A couple months ago, I bought the Sony E-Series Walkman 4GB MP3 Player (model NWZ- E353). There were a few reasons I decided to go with this Sony MP3 player rather than one made by Apple or SanDisk, which were both recommended to me by people on Twitter.
I didn’t want to use iTunes, I didn’t want anything with a touch screen, and I wanted something that had more features than an iPod Shuffle, so anything made by Apple was out of the picture.
I researched the SanDisk Sansa Clip+. Initially, this looked like an ideal candidate. It was small, and generally had all the features I wanted. It even had an SD card slot as a bonus, so I could increase my storage space if I wanted. I read consumer reviews which said that the physical build quality was not that good, and the clip breaks off easily, so this was discouraging. I also looked at the Sansa Fuze+. After test driving the Fuze+ at the store, I found that I really disliked the menu navigation system and the physical user interface. I found it difficult and unintuitive to navigate. Unfortunately, Best Buy did not have a demo unit for the Clip+, but if the menu system for the Clip+ was at all similar to the Fuze+, I didn’t want to have anything to do with it. I felt that the buttons on the Fuze+, which seemed to work by touch, were not responsive enough.
I researched other MP3 players, but either the consumer and editorial reviews did not impress me, or they were not available at my local Best Buy. I was limited to purchasing there because I received a Best Buy gift card.
I decided to go with the lower end model of Sony Walkman MP3 players, the E-Series. It has physical buttons, so I wouldn’t run into any moisture issues using it at the gym, as I might do with a touch screen. I explored the menu system at the store, and I found it a lot easier to understand than the Sansa menus. The battery life was significantly longer than the Sansa Clip+, with the Sony clocking in at 50 hours for music listening, compared to 15 for the Sansa Clip+ and 24 for the Sansa Fuze+. Small bonus was that the Sony E-Series included a picture viewer and video player, both of which I never use.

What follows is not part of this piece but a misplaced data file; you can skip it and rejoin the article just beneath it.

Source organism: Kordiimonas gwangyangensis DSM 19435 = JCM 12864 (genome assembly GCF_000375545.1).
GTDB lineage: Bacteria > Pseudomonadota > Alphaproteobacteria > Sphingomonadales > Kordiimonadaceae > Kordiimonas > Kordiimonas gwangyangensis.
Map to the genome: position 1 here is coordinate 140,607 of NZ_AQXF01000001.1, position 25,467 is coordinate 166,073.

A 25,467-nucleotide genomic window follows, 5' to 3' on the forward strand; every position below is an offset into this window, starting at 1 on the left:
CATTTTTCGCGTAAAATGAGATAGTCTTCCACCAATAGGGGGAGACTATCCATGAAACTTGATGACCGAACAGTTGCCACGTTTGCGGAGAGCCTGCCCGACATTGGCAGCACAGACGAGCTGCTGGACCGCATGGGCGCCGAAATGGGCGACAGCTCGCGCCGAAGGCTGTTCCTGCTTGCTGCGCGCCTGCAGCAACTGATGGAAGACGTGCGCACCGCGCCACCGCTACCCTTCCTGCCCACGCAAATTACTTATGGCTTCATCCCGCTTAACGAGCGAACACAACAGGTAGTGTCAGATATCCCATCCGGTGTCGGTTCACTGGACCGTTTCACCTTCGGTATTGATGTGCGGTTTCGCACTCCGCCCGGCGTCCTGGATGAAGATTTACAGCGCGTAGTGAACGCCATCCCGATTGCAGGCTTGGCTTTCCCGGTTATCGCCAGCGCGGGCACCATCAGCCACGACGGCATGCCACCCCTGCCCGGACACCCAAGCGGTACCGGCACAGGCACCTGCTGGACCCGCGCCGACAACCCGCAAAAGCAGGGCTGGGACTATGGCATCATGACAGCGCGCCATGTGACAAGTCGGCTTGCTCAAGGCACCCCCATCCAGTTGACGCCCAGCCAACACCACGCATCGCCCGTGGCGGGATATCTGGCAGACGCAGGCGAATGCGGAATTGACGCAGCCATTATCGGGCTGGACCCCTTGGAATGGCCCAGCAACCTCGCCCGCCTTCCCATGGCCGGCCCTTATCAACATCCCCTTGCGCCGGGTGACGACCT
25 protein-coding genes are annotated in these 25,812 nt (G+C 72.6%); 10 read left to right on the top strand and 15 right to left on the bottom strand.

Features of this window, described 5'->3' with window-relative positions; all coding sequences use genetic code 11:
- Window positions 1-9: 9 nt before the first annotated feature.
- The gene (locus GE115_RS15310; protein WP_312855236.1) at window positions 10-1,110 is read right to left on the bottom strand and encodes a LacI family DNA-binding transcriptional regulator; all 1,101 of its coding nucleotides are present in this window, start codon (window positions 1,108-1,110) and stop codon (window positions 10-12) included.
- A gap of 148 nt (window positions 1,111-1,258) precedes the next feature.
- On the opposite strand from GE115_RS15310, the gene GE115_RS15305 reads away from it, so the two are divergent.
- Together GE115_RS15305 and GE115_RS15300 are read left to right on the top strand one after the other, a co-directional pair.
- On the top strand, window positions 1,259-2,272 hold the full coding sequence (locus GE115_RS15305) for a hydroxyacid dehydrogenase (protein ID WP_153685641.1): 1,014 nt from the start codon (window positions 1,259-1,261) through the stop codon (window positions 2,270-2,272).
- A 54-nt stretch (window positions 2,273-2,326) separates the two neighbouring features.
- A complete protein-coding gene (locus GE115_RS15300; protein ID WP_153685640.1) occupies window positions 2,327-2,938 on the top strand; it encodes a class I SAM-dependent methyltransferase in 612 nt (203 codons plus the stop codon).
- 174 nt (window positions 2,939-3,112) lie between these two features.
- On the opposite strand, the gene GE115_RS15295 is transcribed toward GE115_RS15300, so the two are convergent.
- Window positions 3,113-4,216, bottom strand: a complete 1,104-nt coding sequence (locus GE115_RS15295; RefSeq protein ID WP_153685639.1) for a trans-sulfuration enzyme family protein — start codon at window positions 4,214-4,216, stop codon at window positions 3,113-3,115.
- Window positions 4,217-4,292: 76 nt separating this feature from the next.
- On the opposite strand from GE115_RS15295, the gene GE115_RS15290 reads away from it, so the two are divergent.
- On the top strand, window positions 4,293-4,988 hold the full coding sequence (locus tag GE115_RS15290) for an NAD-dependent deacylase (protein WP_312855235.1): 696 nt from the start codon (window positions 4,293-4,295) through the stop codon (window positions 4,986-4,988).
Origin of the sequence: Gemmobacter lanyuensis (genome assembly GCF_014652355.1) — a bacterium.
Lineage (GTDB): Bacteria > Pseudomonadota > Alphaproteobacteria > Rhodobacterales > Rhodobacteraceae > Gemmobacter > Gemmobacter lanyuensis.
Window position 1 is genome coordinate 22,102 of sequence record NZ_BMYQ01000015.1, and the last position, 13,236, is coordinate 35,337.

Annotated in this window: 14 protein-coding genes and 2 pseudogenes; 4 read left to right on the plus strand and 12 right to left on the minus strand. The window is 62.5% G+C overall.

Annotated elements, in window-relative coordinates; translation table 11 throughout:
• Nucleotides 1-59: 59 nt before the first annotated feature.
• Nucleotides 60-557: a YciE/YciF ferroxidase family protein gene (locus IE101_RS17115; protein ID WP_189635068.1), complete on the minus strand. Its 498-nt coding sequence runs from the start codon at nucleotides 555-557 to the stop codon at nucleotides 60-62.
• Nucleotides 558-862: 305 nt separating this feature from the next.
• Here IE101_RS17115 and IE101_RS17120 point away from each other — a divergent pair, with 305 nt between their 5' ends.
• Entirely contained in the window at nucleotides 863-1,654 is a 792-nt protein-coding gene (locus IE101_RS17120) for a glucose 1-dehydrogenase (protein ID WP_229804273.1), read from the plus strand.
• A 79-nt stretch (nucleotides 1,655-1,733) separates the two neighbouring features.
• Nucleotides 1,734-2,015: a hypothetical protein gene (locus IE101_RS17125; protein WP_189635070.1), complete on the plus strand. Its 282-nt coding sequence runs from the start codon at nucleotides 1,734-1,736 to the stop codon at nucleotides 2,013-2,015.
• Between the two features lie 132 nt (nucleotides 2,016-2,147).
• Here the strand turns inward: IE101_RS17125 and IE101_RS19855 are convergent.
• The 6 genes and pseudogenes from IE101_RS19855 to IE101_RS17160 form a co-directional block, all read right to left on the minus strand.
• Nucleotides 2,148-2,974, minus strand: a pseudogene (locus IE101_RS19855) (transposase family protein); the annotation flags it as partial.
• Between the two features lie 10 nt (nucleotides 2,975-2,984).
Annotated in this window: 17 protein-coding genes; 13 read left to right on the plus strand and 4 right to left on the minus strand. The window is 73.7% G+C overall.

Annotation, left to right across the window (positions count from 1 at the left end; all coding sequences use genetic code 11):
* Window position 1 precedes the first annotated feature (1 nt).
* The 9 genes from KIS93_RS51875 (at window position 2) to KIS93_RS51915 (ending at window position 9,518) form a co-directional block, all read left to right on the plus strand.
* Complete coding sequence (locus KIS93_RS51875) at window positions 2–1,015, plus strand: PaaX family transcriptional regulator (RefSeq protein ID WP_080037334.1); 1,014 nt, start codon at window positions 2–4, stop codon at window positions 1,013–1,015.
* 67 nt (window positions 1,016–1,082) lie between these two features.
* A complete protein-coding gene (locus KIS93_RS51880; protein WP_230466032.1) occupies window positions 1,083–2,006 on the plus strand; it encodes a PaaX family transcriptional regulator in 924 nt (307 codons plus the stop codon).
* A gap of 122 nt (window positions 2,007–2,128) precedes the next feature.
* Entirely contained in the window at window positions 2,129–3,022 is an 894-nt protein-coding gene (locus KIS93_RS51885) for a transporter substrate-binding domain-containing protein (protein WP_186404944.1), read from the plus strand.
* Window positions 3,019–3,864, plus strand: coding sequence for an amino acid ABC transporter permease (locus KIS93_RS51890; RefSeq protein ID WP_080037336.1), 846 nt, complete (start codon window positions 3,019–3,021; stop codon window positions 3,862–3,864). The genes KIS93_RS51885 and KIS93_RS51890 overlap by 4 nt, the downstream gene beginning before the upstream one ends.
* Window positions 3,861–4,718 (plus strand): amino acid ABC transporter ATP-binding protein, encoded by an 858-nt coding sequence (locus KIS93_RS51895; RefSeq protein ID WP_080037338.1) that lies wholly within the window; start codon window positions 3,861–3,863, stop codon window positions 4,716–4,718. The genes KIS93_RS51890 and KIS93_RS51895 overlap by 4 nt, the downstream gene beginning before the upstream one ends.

I have used my Sony E-Series for gym entertainment, on the airplane, and listening to music in bed. I use a pair of Sennheiser earphones that I’ve had for years. The listening experience is enjoyable, but I’m not an audiophile, so I don’t consider myself to have a discerning ear.
Loading the music onto the MP3 player is not difficult. You just use a USB plug to connect the MP3 player to your computer. You can either use the built in software to transfer files or drag and drop. You can create folders for different albums, and the music will be organised inside the MP3 player accordingly. One minor hassle is that you can’t create playlists using the MP3 player. You have to use Windows Media Player. In practice, I usually listen to music album-by-album, so the only playlist I have needed so far is my massive compilation of 80s music, however for anyone that likes to create playlists, this might be a deal breaker.
The physical form factor is small enough that it fits in a pocket. I like the design and appearance of the player more than the Sansa MP3 players. The only downside is that the front face, excluding the buttons, is glossy, so it is susceptible to smudges and scratches. My player has picked up a few minor scratches. I did look into a screen protector, but couldn’t find one that would fit it, particularly around the three main buttons on the front. Unlike iPods, this player isn’t so popular that everyone is making screen protectors for it.
Unlike one of the other MP3 players I have owned, the Sony E-Series has proven to be reliable. It is easy to use, and I am happy with my purchase.